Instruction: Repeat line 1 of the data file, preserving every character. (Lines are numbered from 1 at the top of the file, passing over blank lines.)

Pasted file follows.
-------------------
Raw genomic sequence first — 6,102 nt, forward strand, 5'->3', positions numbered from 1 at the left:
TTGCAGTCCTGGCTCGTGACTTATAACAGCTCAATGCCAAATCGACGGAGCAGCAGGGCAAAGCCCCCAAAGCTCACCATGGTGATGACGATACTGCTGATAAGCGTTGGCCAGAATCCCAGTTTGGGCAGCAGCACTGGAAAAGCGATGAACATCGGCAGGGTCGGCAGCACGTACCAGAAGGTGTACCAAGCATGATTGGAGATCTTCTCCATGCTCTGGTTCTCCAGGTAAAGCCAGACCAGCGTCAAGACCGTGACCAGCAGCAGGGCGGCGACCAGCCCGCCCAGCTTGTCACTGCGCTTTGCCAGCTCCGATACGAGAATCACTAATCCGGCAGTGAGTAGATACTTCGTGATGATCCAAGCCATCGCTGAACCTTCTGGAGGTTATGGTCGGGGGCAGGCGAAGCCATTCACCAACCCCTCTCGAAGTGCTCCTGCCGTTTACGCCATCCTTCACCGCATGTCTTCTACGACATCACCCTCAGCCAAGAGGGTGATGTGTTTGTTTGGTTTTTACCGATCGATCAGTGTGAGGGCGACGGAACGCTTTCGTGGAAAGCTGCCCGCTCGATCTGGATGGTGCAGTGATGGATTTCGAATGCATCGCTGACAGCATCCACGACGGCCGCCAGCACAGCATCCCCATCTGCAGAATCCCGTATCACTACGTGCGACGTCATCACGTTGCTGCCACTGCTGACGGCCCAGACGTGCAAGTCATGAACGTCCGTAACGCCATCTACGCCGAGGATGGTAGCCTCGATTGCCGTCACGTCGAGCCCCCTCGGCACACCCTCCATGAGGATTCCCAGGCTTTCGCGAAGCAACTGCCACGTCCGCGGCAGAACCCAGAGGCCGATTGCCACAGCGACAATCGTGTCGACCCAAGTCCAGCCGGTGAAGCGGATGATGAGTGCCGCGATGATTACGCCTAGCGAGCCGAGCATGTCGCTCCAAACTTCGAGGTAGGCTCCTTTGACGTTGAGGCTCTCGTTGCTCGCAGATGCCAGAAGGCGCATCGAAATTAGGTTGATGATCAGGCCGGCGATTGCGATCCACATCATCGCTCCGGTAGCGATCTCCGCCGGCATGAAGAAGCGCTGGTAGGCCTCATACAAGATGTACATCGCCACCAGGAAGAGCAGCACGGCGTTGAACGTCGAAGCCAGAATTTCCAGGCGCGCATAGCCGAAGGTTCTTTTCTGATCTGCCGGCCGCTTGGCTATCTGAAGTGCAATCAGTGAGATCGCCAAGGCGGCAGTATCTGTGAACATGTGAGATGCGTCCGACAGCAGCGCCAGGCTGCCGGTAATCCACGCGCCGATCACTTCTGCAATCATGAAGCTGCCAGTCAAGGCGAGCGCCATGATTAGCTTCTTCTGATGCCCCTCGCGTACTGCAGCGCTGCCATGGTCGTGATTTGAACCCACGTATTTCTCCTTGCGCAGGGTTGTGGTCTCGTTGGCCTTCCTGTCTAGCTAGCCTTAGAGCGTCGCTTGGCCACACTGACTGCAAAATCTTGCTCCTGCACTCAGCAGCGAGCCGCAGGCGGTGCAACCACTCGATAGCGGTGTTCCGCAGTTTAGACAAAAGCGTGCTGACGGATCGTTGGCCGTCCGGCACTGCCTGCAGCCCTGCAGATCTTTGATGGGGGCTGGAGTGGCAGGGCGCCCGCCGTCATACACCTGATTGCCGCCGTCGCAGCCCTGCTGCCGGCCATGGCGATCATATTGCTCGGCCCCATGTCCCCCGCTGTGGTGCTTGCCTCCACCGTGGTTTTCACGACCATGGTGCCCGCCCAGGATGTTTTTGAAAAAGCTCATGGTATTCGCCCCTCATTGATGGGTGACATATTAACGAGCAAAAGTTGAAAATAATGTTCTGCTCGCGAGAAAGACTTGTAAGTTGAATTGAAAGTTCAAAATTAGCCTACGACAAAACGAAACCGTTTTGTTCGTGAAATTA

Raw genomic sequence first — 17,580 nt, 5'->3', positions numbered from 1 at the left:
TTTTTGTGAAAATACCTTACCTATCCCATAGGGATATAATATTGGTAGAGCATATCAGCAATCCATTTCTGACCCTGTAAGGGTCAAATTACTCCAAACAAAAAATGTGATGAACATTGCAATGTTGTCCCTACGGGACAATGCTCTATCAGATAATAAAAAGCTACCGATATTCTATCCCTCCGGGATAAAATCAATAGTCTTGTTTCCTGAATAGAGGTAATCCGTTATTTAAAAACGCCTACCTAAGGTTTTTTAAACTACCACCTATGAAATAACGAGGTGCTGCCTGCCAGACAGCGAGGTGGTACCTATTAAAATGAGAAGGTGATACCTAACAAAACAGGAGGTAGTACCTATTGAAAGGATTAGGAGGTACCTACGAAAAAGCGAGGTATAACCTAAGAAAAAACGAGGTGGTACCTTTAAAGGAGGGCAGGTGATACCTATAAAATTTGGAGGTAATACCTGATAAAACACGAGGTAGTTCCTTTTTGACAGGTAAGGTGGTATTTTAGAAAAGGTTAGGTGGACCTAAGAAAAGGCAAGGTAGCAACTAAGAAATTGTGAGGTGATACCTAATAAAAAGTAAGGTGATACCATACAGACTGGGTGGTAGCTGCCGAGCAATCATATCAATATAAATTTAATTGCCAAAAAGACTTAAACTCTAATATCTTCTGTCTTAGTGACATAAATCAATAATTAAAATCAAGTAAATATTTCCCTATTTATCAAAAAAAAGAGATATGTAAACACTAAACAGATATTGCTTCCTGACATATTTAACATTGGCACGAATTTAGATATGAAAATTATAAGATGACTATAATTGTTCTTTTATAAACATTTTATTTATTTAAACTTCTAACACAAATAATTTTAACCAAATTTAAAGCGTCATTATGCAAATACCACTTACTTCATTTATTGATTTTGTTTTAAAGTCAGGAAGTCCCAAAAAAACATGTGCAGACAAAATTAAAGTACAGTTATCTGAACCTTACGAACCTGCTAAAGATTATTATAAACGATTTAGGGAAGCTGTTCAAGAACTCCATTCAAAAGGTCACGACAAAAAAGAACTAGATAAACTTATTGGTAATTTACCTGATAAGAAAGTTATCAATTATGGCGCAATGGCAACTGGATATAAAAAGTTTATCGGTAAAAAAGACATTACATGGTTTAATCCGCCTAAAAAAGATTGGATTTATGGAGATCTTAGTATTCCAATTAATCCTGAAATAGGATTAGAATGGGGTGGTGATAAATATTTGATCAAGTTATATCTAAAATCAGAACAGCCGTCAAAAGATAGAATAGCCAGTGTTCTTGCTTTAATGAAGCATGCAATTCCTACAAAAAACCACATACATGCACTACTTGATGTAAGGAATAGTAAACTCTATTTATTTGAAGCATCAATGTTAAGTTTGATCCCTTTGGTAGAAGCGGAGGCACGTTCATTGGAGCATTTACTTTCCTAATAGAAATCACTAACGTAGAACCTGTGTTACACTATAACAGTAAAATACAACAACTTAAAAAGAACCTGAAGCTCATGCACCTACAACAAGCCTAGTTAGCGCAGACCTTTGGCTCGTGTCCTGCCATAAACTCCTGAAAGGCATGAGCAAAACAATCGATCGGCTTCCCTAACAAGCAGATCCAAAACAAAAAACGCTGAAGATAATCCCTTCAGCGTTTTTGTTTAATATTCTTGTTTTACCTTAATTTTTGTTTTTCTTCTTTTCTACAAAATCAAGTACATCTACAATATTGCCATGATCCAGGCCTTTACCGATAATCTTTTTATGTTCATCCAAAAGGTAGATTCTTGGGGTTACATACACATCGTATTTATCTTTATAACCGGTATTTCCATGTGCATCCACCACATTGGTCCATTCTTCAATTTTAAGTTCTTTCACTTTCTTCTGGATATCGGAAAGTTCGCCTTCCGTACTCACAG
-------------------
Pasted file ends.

Raw genomic sequence first — 6,102 nt, forward strand, 5'->3', positions numbered from 1 at the left: